|US2894585 *||1 Sep 1954||14 Jul 1959||Erwin Weldon C||Hydrostatic washout tool|
|US3583500||1 Apr 1969||8 Jun 1971||Pan American Petroleum Corp||Control system for high pressure control fluid|
|US4049066||19 Apr 1976||20 Sep 1977||Richey Vernon T||Apparatus for reducing annular back pressure near the drill bit|
|US4063602||1 Nov 1976||20 Dec 1977||Exxon Production Research Company||Drilling fluid diverter system|
|US4291772||25 Mar 1980||29 Sep 1981||Standard Oil Company (Indiana)||Drilling fluid bypass for marine riser|
|US4368787 *||1 Dec 1980||18 Jan 1983||Mobil Oil Corporation||Arrangement for removing borehole cuttings by reverse circulation with a downhole bit-powered pump|
|US4430892||2 Nov 1981||14 Feb 1984||Owings Allen J||Pressure loss identifying apparatus and method for a drilling mud system|
|US4479558 *||5 Aug 1981||30 Oct 1984||Gill Industries, Inc.||Drilling sub|
|US4534426||24 Aug 1983||13 Aug 1985||Unique Oil Tools, Inc.||Packer weighted and pressure differential method and apparatus for Big Hole drilling|
|US4583603||24 Jul 1985||22 Apr 1986||Compagnie Francaise Des Petroles||Drill pipe joint|
|US4630691 *||26 Dec 1984||23 Dec 1986||Hooper David W||Annulus bypass peripheral nozzle jet pump pressure differential drilling tool and method for well drilling|
|US4744426||2 Jun 1986||17 May 1988||Reed John A||Apparatus for reducing hydro-static pressure at the drill bit|
|US4813495||5 May 1987||21 Mar 1989||Conoco Inc.||Method and apparatus for deepwater drilling|
|US5339899||28 Sep 1993||23 Aug 1994||Halliburton Company||Drilling fluid removal in primary well cementing|
|US5355967||30 Oct 1992||18 Oct 1994||Union Oil Company Of California||Underbalance jet pump drilling method|
|US5651420||17 Mar 1995||29 Jul 1997||Baker Hughes, Inc.||Drilling apparatus with dynamic cuttings removal and cleaning|
|US5720356||1 Feb 1996||24 Feb 1998||Gardes; Robert||Method and system for drilling underbalanced radial wells utilizing a dual string technique in a live well|
|US5842149||22 Oct 1996||24 Nov 1998||Baker Hughes Incorporated||Closed loop drilling system|
|US6065550||19 Feb 1998||23 May 2000||Gardes; Robert||Method and system for drilling and completing underbalanced multilateral wells utilizing a dual string technique in a live well|
|US6138774||2 Mar 1998||31 Oct 2000||Weatherford Holding U.S., Inc.||Method and apparatus for drilling a borehole into a subsea abnormal pore pressure environment|
|US6257333||2 Dec 1999||10 Jul 2001||Camco International, Inc.||Reverse flow gas separator for progressing cavity submergible pumping systems|
|US6374925||22 Sep 2000||23 Apr 2002||Varco Shaffer, Inc.||Well drilling method and system|
|US6719071||25 Feb 2000||13 Apr 2004||Weatherford/Lamb, Inc.||Apparatus and methods for drilling|
|US6837313||28 May 2002||4 Jan 2005||Weatherford/Lamb, Inc.||Apparatus and method to reduce fluid pressure in a wellbore|
|US20040188145||12 Apr 2004||30 Sep 2004||Weatherford/Lamb, Inc.||Apparatus and methods for drilling|
|WO2000004269A2||15 Jul 1999||27 Jan 2000||Deep Vision Llc||Subsea wellbore drilling system for reducing bottom hole pressure|
|WO2000008293A1||27 Jul 1999||17 Feb 2000||Rotech Holdings Limited||Drilling turbine|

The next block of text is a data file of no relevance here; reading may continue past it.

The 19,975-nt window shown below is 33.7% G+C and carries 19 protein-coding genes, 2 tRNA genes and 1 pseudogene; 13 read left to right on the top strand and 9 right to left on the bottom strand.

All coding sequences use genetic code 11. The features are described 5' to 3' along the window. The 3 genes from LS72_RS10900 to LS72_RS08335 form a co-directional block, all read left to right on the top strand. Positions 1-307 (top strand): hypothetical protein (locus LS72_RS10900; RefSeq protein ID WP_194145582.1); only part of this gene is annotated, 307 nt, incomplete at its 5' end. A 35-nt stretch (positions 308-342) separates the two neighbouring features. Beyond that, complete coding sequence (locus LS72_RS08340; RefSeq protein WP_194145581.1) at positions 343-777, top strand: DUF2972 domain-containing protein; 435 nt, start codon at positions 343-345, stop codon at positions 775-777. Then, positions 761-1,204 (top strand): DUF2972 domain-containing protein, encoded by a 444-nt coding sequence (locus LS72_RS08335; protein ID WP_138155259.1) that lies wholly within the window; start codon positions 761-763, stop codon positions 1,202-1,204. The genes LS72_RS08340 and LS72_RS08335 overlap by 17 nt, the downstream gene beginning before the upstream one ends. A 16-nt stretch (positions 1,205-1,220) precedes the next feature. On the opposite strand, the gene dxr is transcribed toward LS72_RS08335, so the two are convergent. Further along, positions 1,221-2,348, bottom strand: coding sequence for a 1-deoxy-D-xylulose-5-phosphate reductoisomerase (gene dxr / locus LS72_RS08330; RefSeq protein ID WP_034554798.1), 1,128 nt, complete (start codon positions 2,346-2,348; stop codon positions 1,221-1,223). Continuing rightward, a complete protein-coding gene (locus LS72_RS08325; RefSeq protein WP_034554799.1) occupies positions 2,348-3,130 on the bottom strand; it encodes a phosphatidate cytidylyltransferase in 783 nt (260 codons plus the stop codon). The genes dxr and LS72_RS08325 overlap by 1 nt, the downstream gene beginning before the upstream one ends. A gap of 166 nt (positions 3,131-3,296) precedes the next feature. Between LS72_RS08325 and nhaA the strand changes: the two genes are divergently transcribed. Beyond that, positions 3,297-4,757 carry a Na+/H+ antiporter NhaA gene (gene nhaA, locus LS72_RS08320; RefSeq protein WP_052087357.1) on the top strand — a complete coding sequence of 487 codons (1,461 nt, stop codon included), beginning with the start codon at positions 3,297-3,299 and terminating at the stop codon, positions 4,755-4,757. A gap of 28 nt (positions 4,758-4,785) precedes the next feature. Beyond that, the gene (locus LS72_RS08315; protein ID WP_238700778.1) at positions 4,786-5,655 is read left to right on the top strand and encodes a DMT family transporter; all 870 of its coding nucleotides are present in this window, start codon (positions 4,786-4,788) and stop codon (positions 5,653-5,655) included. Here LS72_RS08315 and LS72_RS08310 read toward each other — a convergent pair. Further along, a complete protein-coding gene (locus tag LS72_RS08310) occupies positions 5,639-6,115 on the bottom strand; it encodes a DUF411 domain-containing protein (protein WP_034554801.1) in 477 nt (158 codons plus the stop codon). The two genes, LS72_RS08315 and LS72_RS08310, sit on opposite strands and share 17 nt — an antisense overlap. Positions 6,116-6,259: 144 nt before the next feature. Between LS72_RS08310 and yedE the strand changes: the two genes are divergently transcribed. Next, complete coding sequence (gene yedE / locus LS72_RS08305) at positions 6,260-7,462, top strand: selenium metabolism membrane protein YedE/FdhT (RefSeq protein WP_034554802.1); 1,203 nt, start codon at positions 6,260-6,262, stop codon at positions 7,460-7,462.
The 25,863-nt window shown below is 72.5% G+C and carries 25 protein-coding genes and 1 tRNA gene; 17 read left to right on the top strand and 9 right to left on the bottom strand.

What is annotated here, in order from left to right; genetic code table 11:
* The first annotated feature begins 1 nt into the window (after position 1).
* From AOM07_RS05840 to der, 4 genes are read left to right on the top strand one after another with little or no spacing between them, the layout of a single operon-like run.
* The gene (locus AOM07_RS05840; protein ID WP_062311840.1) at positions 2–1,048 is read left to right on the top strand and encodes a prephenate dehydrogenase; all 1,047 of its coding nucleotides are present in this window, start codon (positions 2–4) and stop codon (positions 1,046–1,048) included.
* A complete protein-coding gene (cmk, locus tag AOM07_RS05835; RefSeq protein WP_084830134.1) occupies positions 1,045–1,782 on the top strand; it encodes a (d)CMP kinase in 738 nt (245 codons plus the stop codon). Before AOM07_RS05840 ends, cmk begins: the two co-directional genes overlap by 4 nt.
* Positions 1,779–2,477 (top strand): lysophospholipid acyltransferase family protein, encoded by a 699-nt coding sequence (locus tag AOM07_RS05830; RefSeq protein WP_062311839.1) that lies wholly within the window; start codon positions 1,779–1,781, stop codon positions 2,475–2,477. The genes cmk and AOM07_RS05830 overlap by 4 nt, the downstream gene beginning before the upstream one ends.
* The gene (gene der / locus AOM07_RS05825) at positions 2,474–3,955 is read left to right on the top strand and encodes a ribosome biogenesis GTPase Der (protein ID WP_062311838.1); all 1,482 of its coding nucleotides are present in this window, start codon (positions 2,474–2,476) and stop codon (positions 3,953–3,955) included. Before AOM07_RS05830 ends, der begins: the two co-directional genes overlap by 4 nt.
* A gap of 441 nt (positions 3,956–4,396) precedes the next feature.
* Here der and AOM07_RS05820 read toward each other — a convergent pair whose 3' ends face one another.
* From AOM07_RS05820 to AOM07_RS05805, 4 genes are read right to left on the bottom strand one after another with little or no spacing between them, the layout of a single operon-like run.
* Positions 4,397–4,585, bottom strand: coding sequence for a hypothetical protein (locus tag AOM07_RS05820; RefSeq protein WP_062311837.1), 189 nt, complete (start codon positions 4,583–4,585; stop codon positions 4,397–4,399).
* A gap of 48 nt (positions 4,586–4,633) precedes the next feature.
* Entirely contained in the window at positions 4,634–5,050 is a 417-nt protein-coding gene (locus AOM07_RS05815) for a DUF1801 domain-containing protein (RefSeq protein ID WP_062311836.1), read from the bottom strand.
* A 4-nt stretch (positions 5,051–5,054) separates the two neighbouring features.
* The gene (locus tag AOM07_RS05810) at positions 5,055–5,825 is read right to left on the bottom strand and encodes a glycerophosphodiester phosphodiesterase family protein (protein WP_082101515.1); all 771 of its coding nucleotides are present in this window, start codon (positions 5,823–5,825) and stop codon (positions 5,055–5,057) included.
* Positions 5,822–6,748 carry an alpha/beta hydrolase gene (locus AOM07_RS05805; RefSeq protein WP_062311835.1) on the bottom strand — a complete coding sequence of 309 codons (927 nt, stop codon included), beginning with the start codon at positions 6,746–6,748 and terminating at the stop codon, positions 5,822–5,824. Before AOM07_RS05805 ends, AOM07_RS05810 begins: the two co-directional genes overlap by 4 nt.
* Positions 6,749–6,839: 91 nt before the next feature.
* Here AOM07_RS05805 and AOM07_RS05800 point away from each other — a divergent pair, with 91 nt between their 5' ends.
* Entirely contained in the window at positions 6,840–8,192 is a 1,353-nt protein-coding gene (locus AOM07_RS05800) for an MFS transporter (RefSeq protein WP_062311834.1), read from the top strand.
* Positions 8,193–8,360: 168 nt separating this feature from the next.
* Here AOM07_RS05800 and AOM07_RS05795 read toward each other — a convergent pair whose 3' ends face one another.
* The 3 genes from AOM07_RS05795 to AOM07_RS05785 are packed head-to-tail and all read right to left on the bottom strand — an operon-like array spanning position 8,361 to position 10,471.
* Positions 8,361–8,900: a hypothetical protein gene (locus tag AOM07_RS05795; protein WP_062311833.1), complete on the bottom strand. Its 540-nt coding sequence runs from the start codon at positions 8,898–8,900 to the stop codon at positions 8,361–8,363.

|WO2000050731A1||25 Feb 2000||31 Aug 2000||Peter Barnes Moyes||Drilling method|
|WO2002014649A1||8 Aug 2001||21 Feb 2002||Hassen Barry||Underbalanced drilling tool and method|
|WO2003023182A1||6 Sep 2002||20 Mar 2003||Shell Canada Ltd||Assembly for drilling low pressure formation|
|WO2003025336A1||19 Sep 2002||27 Mar 2003||Baker Hughes Inc||Active controlled bottomhole pressure system & method|
|1||Forrest, et al., "Subsea Equipment for Deep Water Drilling Using Dual Gradient Mud System," SPE/IADC Drilling Conference, Amsterdam, The Netherlands, Feb. 27, 2001-Mar. 1, 2001, 8 Pages.|
|2||International Search Report, International Application No. PCT/GB 00/00642, dated Jun. 19, 2000. (WO 00/50731-MRKS/0045).|
|3||PCT International Search Report, International Application No. PCT/US/16686, dated Aug. 21, 2003.|
|Citing Patent||Filing date||Publication date||Applicant||Title|
|US8257147||9 Mar 2009||4 Sep 2012||Regency Technologies, Llc||Method and apparatus for jet-assisted drilling or cutting|
|US8267197 *||24 Aug 2010||18 Sep 2012||Baker Hughes Incorporated||Apparatus and methods for controlling bottomhole assembly temperature during a pause in drilling boreholes|
|US8453760 *||24 Aug 2010||4 Jun 2013||Baker Hughes Incorporated||Method and apparatus for controlling bottomhole temperature in deviated wells|
|US8951300||6 Feb 2008||10 Feb 2015||Rob Gene Parrish||Intervertebral disc spacer|
|US20080177389 *||21 Dec 2006||24 Jul 2008||Rob Gene Parrish||Intervertebral disc spacer|
|U.S. Classification||175/25, 175/214|
|International Classification||E21B7/18, E21B4/02, E21B21/08, E21B21/00|
|Cooperative Classification||E21B21/08, E21B2021/006, E21B4/02, E21B21/00|
|European Classification||E21B21/08, E21B21/00, E21B4/02|
|11 Mar 2010||FPAY||Fee payment|
Year of fee payment: 4
|26 Feb 2014||FPAY||Fee payment|
Year of fee payment: 8
|4 Dec 2014||AS||Assignment|
Owner name: WEATHERFORD TECHNOLOGY HOLDINGS, LLC, TEXAS
Free format text: ASSIGNMENT OF ASSIGNORS INTEREST;ASSIGNOR:WEATHERFORD/LAMB, INC.;REEL/FRAME:034526/0272
Effective date: 20140901